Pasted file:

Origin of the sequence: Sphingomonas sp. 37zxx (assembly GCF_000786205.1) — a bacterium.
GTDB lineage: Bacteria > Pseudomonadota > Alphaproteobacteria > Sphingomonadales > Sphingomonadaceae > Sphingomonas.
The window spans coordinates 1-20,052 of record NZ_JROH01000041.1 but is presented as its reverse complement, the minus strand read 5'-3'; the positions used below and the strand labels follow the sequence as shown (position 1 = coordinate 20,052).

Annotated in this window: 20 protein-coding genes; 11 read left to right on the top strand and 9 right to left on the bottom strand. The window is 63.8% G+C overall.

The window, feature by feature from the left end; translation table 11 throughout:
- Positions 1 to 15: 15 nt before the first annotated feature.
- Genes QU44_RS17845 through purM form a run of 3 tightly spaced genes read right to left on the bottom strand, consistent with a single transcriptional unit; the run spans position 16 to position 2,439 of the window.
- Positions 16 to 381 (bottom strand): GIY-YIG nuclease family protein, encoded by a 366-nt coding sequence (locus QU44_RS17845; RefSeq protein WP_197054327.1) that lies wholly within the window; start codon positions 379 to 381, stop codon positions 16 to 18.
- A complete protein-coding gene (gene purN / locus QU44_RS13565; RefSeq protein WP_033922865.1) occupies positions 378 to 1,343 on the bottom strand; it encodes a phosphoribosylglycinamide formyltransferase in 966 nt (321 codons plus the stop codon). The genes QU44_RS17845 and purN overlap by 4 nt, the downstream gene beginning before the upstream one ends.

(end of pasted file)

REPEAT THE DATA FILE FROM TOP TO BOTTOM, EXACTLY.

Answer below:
Origin of the sequence: Sphingomonas sp. 37zxx (assembly GCF_000786205.1) — a bacterium.
GTDB lineage: Bacteria > Pseudomonadota > Alphaproteobacteria > Sphingomonadales > Sphingomonadaceae > Sphingomonas.
The window spans coordinates 1-20,052 of record NZ_JROH01000041.1 but is presented as its reverse complement, the minus strand read 5'-3'; the positions used below and the strand labels follow the sequence as shown (position 1 = coordinate 20,052).

Annotated in this window: 20 protein-coding genes; 11 read left to right on the top strand and 9 right to left on the bottom strand. The window is 63.8% G+C overall.

The window, feature by feature from the left end; translation table 11 throughout:
- Positions 1 to 15: 15 nt before the first annotated feature.
- Genes QU44_RS17845 through purM form a run of 3 tightly spaced genes read right to left on the bottom strand, consistent with a single transcriptional unit; the run spans position 16 to position 2,439 of the window.
- Positions 16 to 381 (bottom strand): GIY-YIG nuclease family protein, encoded by a 366-nt coding sequence (locus QU44_RS17845; RefSeq protein WP_197054327.1) that lies wholly within the window; start codon positions 379 to 381, stop codon positions 16 to 18.
- A complete protein-coding gene (gene purN / locus QU44_RS13565; RefSeq protein WP_033922865.1) occupies positions 378 to 1,343 on the bottom strand; it encodes a phosphoribosylglycinamide formyltransferase in 966 nt (321 codons plus the stop codon). The genes QU44_RS17845 and purN overlap by 4 nt, the downstream gene beginning before the upstream one ends.